The City of Orlando began carefully disassembling the Confederate statute at Lake Eola Park this morning, as part of its relocation to the Confederate veterans section at Greenwood Cemetery.
The following Facebook Live video was captured by local freelance writer and photographer, David Moran.
According to a release from the Mayor’s office earlier this morning, the City is engaging local historians to develop and install an “educational interpretive panel near the monument that would help to put the monument in proper historical context and serve as an educational tool for the Orlando community and future generations about this painful period in the country’s history.”
The City is building a new base for the statue and will re-install it at the cemetery in the next six weeks.
Greenwood Cemetery is host to four different separate military sections. These sections are: Confederate, Union, Spanish-American War and American Legion (Korea, Vietnam, World War I and World War II).
On December 7, 1893, City Council approved a 50 foot Confederate section to honor confederate veterans of the Civil War. The following year, council approved the same sized parcel for the Union veterans just west of that site.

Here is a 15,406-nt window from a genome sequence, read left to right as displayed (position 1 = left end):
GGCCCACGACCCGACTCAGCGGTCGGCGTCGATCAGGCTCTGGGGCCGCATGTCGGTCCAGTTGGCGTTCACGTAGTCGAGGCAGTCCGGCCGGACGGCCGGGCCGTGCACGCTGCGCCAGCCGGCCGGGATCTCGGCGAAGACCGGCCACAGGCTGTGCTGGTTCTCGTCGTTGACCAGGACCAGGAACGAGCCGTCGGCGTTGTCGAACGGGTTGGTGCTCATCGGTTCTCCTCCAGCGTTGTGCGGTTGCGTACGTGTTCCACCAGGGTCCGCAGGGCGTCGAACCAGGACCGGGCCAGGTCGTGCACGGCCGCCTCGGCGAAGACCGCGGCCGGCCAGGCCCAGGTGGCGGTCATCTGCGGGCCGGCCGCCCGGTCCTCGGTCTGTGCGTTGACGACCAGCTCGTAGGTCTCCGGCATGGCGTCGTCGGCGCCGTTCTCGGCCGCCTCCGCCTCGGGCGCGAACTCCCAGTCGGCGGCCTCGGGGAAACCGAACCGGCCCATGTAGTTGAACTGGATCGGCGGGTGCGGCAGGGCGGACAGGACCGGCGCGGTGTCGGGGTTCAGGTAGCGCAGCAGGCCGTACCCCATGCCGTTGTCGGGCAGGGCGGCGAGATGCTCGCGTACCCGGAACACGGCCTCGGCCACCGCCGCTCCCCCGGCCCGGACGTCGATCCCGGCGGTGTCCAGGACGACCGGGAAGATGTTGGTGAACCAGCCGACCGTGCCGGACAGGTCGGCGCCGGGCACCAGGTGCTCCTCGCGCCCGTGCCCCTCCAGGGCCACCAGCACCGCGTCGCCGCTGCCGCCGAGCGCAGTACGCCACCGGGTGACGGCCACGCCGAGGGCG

Some of the Orlando veterans buried in this section are:
- Andrew Jackson Barber: He and his family founded the cattle and agricultural dynasty that covered a large part of Orange and Osceola County.
- Leslie C. Horn: 1901-1904 City Alderman (Council Member)
- O.P. Preston: Served as the City’s 2nd doctor. His office was built on a lake, his wife’s name was Jennie, and she was his Jewel. The lake is still known today as Lake Jennie Jewel.
- William Jewell: Served as City Alderman 1887, became City Attorney in 1895-1905, served as Mayor of Orlando 1908-1910. It was under his leadership that the motto “The City Beautiful” was coined.
There were reports of the work crew uncovering a time capsule in the statue when they moved it. We have reached out to the Mayor’s office about their plans for the box, and if they will open it or place it back in the statue.
UPDATE: The rumors of the time capsule were confirmed by Greenwood Cemetery Sextant, Don Price, who reported to Bungalower that they uncovered a locked black metal box measuring about 11″ x 14″ x 5″ and estimated that it weighted roughly three pounds.
Click HERE to see our recent photo tour of the Confederate section of the cemetery.